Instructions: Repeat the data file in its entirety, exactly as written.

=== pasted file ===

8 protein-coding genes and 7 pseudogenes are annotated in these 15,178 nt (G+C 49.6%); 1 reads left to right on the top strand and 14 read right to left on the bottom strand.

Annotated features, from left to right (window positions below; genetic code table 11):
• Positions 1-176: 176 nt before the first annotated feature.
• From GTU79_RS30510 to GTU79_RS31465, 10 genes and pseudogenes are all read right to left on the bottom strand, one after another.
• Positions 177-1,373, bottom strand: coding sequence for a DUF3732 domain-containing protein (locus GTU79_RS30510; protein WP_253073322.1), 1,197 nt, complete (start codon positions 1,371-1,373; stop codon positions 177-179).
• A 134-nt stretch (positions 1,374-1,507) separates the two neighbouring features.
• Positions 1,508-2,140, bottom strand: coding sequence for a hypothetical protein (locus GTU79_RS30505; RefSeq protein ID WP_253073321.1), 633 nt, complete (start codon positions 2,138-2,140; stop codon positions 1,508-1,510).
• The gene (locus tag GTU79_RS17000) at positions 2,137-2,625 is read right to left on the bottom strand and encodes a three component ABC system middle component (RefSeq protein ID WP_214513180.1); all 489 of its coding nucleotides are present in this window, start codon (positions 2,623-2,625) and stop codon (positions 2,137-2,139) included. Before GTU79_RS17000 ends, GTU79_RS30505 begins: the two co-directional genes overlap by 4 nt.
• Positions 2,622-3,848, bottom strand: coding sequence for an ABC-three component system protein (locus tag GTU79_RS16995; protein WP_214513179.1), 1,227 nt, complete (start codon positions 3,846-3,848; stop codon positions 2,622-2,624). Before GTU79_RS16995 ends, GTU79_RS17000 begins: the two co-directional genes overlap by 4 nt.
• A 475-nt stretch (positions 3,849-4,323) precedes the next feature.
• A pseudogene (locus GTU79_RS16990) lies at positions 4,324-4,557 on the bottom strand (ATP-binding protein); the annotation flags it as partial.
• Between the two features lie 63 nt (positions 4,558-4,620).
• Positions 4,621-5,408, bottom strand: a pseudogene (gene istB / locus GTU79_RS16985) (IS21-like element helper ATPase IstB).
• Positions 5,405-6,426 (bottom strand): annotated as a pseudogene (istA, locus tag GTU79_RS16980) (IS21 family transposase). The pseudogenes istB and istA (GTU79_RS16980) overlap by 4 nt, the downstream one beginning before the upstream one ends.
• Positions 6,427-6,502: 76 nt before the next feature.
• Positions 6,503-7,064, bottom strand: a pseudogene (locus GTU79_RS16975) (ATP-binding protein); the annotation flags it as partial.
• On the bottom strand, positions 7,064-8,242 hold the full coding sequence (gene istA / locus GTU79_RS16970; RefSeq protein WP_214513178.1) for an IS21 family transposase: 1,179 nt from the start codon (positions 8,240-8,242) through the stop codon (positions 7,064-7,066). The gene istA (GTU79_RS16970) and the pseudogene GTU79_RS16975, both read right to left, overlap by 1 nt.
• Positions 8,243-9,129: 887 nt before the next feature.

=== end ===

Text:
8 protein-coding genes and 7 pseudogenes are annotated in these 15,178 nt (G+C 49.6%); 1 reads left to right on the top strand and 14 read right to left on the bottom strand.

Annotated features, from left to right (window positions below; genetic code table 11):
• Positions 1-176: 176 nt before the first annotated feature.
• From GTU79_RS30510 to GTU79_RS31465, 10 genes and pseudogenes are all read right to left on the bottom strand, one after another.
• Positions 177-1,373, bottom strand: coding sequence for a DUF3732 domain-containing protein (locus GTU79_RS30510; protein WP_253073322.1), 1,197 nt, complete (start codon positions 1,371-1,373; stop codon positions 177-179).
• A 134-nt stretch (positions 1,374-1,507) separates the two neighbouring features.
• Positions 1,508-2,140, bottom strand: coding sequence for a hypothetical protein (locus GTU79_RS30505; RefSeq protein ID WP_253073321.1), 633 nt, complete (start codon positions 2,138-2,140; stop codon positions 1,508-1,510).
• The gene (locus tag GTU79_RS17000) at positions 2,137-2,625 is read right to left on the bottom strand and encodes a three component ABC system middle component (RefSeq protein ID WP_214513180.1); all 489 of its coding nucleotides are present in this window, start codon (positions 2,623-2,625) and stop codon (positions 2,137-2,139) included. Before GTU79_RS17000 ends, GTU79_RS30505 begins: the two co-directional genes overlap by 4 nt.
• Positions 2,622-3,848, bottom strand: coding sequence for an ABC-three component system protein (locus tag GTU79_RS16995; protein WP_214513179.1), 1,227 nt, complete (start codon positions 3,846-3,848; stop codon positions 2,622-2,624). Before GTU79_RS16995 ends, GTU79_RS17000 begins: the two co-directional genes overlap by 4 nt.
• A 475-nt stretch (positions 3,849-4,323) precedes the next feature.
• A pseudogene (locus GTU79_RS16990) lies at positions 4,324-4,557 on the bottom strand (ATP-binding protein); the annotation flags it as partial.
• Between the two features lie 63 nt (positions 4,558-4,620).
• Positions 4,621-5,408, bottom strand: a pseudogene (gene istB / locus GTU79_RS16985) (IS21-like element helper ATPase IstB).
• Positions 5,405-6,426 (bottom strand): annotated as a pseudogene (istA, locus tag GTU79_RS16980) (IS21 family transposase). The pseudogenes istB and istA (GTU79_RS16980) overlap by 4 nt, the downstream one beginning before the upstream one ends.
• Positions 6,427-6,502: 76 nt before the next feature.
• Positions 6,503-7,064, bottom strand: a pseudogene (locus GTU79_RS16975) (ATP-binding protein); the annotation flags it as partial.
• On the bottom strand, positions 7,064-8,242 hold the full coding sequence (gene istA / locus GTU79_RS16970; RefSeq protein WP_214513178.1) for an IS21 family transposase: 1,179 nt from the start codon (positions 8,240-8,242) through the stop codon (positions 7,064-7,066). The gene istA (GTU79_RS16970) and the pseudogene GTU79_RS16975, both read right to left, overlap by 1 nt.
• Positions 8,243-9,129: 887 nt before the next feature.